Now, the Caravane really is the spectacle in the Tour de France. As far as I am aware it is unique, doesn't happen in either the Giro or the Vuelta, although I could be wrong. An array of floats representing various tour sponsors, and a superb opportunity to grab freebies as they are thrown from the floats. Great for little kids. Great for not so little kids!! And the freebies? Well, it must be said they are mostly crap: caps, keyrings, wristbands, candy, fabric conditioner(?), plus those enormous green hands that you see at the finish lines on TV. But they do represent real souvenirs that simply cannot be bought (well, except a few days later on eBay!). And positioning here is key, every bit as much as the race. That eight-year-old kid standing next to you is your rival - when the time comes, it's him or you!
Well, that's the theory in any case. In practise, they basically end up throwing everything to the guy next to you, the guy who'd rocked up just 5 minutes ago while you've been waiting over an hour, the guy whose physique clearly demonstrates that its been several decades since he was anywhere near a bicycle (even picking his goodies off the floor looked like an effort for him)..... But let's not be bitter. Sure, it was hot and a cap would have been great to counter the heat (I still had my lid on and had visions of my head being striped pink-and-white by the day's end!). Also, this would have kept me in my wife's good books - this was the one souvenir she'd specifically asked for). But I kept telling myself, the really memorable part is the glitz of the parade itself.
There are more photo's of this on my Flickr Photostream - just click on any of the photos to get there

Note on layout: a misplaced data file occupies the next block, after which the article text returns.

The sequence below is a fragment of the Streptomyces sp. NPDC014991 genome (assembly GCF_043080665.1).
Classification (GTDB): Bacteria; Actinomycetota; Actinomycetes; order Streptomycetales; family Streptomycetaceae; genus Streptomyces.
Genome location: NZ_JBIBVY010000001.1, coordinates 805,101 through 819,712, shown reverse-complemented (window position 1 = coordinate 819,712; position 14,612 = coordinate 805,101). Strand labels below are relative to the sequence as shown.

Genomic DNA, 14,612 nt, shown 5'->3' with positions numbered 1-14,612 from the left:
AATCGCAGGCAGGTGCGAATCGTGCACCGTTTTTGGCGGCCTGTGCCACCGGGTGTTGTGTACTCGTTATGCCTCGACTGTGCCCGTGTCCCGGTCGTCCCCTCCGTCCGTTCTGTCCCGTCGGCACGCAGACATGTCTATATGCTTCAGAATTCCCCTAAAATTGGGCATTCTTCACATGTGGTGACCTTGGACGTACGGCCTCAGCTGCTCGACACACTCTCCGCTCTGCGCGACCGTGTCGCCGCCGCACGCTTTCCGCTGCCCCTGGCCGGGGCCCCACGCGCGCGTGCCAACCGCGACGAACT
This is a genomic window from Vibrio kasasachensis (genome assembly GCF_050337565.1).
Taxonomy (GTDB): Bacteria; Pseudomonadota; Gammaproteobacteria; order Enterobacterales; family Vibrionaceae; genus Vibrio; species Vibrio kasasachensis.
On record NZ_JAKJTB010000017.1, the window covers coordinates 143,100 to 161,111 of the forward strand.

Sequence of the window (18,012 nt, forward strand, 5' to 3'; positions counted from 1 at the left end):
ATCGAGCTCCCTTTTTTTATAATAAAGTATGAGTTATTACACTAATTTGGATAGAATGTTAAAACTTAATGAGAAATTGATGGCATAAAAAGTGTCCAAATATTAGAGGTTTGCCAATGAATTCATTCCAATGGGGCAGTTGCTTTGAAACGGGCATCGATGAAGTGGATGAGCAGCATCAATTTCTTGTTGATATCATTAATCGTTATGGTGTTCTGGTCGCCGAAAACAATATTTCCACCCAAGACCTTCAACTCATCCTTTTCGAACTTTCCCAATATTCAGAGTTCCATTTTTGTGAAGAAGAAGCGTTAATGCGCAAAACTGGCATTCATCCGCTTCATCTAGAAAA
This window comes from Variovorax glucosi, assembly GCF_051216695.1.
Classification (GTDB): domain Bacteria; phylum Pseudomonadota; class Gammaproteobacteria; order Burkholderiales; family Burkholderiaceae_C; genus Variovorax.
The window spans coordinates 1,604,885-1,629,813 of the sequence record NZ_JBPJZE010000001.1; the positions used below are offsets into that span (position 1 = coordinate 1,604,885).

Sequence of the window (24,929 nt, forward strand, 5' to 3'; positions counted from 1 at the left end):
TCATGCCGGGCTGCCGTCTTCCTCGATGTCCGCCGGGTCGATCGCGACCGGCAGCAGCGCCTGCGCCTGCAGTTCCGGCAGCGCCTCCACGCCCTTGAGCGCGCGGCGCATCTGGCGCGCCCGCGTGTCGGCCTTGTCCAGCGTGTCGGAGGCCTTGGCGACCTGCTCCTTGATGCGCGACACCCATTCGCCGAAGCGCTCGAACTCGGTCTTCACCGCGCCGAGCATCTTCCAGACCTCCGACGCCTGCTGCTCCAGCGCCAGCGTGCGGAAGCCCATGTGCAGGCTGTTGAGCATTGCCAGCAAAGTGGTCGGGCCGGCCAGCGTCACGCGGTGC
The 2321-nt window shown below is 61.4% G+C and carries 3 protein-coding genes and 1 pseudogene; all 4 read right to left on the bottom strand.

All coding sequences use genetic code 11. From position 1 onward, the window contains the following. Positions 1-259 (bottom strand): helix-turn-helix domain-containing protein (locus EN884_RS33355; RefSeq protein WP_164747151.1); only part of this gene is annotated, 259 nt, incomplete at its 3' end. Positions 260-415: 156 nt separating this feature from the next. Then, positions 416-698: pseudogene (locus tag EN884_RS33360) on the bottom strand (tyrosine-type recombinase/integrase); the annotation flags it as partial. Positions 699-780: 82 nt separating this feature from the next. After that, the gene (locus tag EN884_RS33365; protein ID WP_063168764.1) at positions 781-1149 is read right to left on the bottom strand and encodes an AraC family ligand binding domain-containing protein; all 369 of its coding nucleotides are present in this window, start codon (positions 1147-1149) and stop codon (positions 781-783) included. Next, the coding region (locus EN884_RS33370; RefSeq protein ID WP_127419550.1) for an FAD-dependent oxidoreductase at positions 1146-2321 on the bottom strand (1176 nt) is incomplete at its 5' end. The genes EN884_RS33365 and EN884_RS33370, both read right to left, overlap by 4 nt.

So the caravane is out of the way, next up is the race itself. And the funny thing is, you're never quite sure when its coming. There is of course race radio - in the towns there are PA systems which will relay this, and on the road there are truck-based sound systems, but these trucks are few and far between so you're not in constant contact. Besides, this information is relayed exclusively in French, so you're immediately limited by your vocabulary. And as with most live sport, you're there for the atmosphere and never get the full picture that we've become used to seeing on TV. No, out in the countryside, the first inkling that the Tour is coming soon is the buzzing of the helicopters - when they start appearing, the riders are coming.
And then, WHAM, the vehicles and riders come into sight. You cheer, you snap. In our case, there was a breakaway of four riders but they were only seconds ahead of the peloton and about to be reeled in. (I reckon I'd ridden another 1km beyond the 20km marker from Cancale, so that would put me at 19km out.) In realtime, its almost a blur - they're doing more than 50km/h at this point.